End-of-life doulas: international reflections on a transnational movement

Krawczyk, M. , Clare, E., Collins, E., Farr, S., Johnson, E., Mallmes, J., Mallon, A., Oberle, K. and Rigal, J. (2023) End-of-life doulas: international reflections on a transnational movement. Palliative Care and Social Practice, 17, p. 26323524231186826. (doi: 10.1177/26323524231186826)

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This review article summarizes the findings from the first virtual International End-of-Life Doula Symposium, held over 3 days on 25–27 April 2022. More than 40 people attended from seven countries, predominantly from Australia, Canada, the United States and the United Kingdom, and they were primarily experienced practitioners. In this article, we focus on participants’ topics of conversations and experiences that were relevant across international boundaries, organized through the symposium themes of developments, disruptions, dilemmas and directions. All authors took de-identified handwritten notes across the 3 days of discussion, as well as reflexive notes about our own thoughts and perspectives on the topics discussed. We then collated our notes and abductively focussed our analysis on topics that generated significant conversation and/or came up repeatedly within the overall symposium themes, as well as trying to capture any unexpected issues and perspectives. We identify and summarize a wide range of interests and concerns within the development of the end-of-life doula (EOLD) role. We provide a model for integration pathways within existing health care systems, as well as an innovative conceptual framework synthesizing key intersecting developmental issues that are relevant across regional and national boundaries. The symposium was the first opportunity for EOLDs to collectively discuss their work and interests within an international context. Our findings indicate that there are fundamentally similar developmental issues across countries, along with some variations. As the first international event of its kind, our ‘state of the field’ summary review of the symposium holds significant insights relevant to both national and international contexts, and to a diversity of stakeholders interested in the development of this new care role and emerging transnational movement.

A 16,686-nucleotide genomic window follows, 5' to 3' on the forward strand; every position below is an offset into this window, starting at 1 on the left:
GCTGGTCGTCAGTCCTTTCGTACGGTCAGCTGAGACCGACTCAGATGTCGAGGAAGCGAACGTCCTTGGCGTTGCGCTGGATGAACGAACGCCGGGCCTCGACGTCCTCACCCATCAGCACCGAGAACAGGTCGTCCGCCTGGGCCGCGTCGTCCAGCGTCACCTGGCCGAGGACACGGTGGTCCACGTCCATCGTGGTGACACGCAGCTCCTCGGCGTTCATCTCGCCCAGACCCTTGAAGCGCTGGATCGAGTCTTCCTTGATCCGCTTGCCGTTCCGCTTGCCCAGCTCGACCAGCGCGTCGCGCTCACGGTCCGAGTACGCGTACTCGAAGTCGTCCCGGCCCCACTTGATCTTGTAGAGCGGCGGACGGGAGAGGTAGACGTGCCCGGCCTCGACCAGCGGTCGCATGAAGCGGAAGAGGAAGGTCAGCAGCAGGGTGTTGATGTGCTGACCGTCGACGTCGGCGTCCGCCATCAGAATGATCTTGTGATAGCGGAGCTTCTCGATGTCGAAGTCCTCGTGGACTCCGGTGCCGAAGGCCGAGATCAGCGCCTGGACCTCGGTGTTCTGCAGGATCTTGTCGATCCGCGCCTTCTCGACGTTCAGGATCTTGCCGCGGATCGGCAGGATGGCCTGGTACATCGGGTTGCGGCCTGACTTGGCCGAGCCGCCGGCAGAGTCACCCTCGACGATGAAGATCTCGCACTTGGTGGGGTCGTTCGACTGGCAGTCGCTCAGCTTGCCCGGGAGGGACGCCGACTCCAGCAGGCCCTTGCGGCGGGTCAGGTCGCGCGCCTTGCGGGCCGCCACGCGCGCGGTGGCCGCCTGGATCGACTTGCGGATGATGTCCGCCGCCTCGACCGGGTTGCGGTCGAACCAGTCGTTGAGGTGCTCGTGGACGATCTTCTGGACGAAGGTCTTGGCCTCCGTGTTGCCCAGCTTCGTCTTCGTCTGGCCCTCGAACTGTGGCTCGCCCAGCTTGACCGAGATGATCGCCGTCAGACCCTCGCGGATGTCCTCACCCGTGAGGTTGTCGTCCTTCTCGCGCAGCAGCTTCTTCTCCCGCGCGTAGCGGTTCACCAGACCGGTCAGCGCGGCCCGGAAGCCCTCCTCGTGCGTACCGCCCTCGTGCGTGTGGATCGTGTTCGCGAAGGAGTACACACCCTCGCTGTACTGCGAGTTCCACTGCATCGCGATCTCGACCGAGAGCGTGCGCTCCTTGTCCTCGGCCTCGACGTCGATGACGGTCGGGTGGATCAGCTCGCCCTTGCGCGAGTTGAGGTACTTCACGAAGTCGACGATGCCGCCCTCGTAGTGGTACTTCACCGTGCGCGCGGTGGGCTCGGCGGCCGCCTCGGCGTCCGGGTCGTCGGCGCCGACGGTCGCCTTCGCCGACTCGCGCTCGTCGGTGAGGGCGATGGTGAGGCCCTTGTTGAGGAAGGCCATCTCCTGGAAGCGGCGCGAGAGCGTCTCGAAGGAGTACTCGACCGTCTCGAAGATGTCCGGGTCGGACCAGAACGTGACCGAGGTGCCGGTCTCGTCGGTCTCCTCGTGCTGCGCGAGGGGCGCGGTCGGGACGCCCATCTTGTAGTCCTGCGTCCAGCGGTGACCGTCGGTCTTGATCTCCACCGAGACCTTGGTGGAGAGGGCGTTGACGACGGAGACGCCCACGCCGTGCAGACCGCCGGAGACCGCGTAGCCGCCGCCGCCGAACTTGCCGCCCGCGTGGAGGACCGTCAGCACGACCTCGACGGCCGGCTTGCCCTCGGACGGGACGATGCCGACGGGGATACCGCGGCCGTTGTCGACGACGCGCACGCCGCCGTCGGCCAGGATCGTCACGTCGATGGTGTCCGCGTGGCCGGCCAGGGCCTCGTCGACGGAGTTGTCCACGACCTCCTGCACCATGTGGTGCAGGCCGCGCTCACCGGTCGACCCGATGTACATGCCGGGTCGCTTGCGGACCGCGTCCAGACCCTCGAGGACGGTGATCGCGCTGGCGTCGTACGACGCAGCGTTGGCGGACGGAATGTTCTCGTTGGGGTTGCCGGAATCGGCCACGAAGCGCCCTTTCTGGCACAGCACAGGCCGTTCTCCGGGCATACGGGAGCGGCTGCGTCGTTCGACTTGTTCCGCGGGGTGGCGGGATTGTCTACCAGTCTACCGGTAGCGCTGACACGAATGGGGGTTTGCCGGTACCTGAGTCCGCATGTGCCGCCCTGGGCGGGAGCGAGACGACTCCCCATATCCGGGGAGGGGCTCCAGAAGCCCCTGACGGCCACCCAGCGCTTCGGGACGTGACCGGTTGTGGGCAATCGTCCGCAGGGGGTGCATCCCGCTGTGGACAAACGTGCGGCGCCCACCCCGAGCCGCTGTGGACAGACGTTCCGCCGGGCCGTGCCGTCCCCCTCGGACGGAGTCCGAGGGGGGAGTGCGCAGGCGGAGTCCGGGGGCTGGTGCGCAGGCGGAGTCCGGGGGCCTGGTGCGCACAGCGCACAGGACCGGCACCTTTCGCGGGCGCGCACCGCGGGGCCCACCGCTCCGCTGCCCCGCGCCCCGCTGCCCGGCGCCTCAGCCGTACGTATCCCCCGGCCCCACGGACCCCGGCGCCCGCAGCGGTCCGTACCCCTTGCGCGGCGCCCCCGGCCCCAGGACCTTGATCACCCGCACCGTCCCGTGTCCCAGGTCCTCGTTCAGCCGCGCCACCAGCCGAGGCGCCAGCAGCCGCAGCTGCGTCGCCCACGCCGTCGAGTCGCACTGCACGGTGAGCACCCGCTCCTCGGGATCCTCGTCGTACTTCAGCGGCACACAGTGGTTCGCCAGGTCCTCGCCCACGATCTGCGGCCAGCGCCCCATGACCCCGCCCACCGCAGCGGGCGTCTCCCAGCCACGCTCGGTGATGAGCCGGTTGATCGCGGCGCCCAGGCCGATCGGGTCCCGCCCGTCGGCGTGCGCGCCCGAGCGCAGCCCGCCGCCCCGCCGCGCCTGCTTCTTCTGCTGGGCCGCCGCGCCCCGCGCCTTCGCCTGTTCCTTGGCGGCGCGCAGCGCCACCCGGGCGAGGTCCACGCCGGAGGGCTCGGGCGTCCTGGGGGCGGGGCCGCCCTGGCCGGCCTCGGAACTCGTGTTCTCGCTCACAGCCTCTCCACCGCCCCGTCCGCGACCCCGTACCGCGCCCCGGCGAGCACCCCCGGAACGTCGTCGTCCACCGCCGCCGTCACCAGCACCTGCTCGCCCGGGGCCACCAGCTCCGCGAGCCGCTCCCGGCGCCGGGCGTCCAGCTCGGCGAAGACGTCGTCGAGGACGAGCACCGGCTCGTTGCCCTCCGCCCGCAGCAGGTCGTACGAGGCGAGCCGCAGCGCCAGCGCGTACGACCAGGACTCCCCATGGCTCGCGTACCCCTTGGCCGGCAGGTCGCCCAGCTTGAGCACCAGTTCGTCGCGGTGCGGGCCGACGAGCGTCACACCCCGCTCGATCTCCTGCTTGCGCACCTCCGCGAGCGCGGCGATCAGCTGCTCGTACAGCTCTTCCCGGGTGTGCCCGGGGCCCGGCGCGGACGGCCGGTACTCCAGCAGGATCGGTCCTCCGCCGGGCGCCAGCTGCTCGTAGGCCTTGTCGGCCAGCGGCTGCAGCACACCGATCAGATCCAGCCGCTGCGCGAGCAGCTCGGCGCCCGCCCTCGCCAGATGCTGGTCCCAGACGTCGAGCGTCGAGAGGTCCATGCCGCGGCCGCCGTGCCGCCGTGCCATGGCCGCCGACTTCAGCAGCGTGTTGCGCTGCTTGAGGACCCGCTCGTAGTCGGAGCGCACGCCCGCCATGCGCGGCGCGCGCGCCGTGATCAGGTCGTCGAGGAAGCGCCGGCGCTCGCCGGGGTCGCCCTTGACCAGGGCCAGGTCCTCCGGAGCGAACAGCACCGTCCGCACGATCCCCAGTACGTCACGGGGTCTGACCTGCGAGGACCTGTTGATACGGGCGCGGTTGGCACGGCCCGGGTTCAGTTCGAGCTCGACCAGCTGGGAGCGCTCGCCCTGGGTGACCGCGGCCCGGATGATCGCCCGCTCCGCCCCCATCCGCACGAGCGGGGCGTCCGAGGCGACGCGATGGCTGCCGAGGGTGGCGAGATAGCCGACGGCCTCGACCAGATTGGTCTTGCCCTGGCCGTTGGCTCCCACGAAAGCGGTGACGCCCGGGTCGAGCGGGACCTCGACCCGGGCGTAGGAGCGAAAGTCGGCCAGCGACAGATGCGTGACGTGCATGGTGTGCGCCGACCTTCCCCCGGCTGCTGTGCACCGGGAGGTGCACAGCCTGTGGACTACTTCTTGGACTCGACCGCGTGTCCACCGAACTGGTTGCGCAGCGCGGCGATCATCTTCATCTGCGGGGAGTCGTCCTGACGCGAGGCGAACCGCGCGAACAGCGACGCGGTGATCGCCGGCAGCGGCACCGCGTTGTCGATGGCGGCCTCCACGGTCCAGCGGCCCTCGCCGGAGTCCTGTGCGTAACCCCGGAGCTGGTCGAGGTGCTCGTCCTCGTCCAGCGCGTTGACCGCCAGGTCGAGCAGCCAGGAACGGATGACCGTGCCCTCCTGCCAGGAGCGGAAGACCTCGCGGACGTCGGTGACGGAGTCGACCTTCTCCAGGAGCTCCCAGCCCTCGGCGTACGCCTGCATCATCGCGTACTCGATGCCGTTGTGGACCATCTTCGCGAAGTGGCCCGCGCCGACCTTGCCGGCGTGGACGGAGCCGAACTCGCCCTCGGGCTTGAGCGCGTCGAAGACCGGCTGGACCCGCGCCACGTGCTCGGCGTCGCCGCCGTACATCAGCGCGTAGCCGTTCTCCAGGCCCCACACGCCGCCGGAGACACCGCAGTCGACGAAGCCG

Item Type:Articles
Additional Information:The authors disclosed receipt of financial support for the research, authorship and/or publication of this article through an ESRC Impact Acceleration Account (project no. 316646).
Glasgow Author(s) Enlighten ID:Krawczyk, Dr Marian
Creator Roles:
Krawczyk, M.Conceptualization, Data curation, Formal analysis, Funding acquisition, Methodology, Project administration, Visualization, Writing – original draft, Writing – review and editing
Authors: Krawczyk, M., Clare, E., Collins, E., Farr, S., Johnson, E., Mallmes, J., Mallon, A., Oberle, K., and Rigal, J.
College/School:College of Social Sciences > School of Social & Environmental Sustainability
Journal Name:Palliative Care and Social Practice
Publisher:SAGE Publications
ISSN (Online):2632-3524
Copyright Holders:Copyright © 2023 The Authors
First Published:First published in Palliative Care and Social Practice 17: 26323524231186826
Publisher Policy:Reproduced under a Creative Commons License

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